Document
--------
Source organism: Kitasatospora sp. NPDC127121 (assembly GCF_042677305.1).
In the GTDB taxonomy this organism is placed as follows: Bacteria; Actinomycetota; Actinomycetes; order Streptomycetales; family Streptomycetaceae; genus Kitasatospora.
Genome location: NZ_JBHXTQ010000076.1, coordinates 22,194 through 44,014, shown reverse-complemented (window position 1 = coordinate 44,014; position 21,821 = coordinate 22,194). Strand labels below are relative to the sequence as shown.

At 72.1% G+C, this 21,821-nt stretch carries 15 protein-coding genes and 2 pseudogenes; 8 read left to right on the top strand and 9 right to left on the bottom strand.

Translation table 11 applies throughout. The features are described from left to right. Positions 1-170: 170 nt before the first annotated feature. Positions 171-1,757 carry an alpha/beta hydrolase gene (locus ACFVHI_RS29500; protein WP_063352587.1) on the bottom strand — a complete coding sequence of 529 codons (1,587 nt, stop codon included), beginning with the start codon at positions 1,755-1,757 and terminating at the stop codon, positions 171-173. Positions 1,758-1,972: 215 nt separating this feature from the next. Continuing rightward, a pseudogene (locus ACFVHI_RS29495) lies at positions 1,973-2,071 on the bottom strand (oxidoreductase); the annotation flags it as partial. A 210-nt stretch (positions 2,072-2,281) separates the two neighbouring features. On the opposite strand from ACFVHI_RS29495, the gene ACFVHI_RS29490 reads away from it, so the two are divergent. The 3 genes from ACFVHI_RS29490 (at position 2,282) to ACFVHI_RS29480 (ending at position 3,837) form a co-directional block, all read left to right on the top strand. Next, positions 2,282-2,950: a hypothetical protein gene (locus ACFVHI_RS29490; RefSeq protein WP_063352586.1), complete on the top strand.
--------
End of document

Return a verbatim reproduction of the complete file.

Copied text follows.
Source organism: Kitasatospora sp. NPDC127121 (assembly GCF_042677305.1).
In the GTDB taxonomy this organism is placed as follows: Bacteria; Actinomycetota; Actinomycetes; order Streptomycetales; family Streptomycetaceae; genus Kitasatospora.
Genome location: NZ_JBHXTQ010000076.1, coordinates 22,194 through 44,014, shown reverse-complemented (window position 1 = coordinate 44,014; position 21,821 = coordinate 22,194). Strand labels below are relative to the sequence as shown.

At 72.1% G+C, this 21,821-nt stretch carries 15 protein-coding genes and 2 pseudogenes; 8 read left to right on the top strand and 9 right to left on the bottom strand.

Translation table 11 applies throughout. The features are described from left to right. Positions 1-170: 170 nt before the first annotated feature. Positions 171-1,757 carry an alpha/beta hydrolase gene (locus ACFVHI_RS29500; protein WP_063352587.1) on the bottom strand — a complete coding sequence of 529 codons (1,587 nt, stop codon included), beginning with the start codon at positions 1,755-1,757 and terminating at the stop codon, positions 171-173. Positions 1,758-1,972: 215 nt separating this feature from the next. Continuing rightward, a pseudogene (locus ACFVHI_RS29495) lies at positions 1,973-2,071 on the bottom strand (oxidoreductase); the annotation flags it as partial. A 210-nt stretch (positions 2,072-2,281) separates the two neighbouring features. On the opposite strand from ACFVHI_RS29495, the gene ACFVHI_RS29490 reads away from it, so the two are divergent. The 3 genes from ACFVHI_RS29490 (at position 2,282) to ACFVHI_RS29480 (ending at position 3,837) form a co-directional block, all read left to right on the top strand. Next, positions 2,282-2,950: a hypothetical protein gene (locus ACFVHI_RS29490; RefSeq protein WP_063352586.1), complete on the top strand.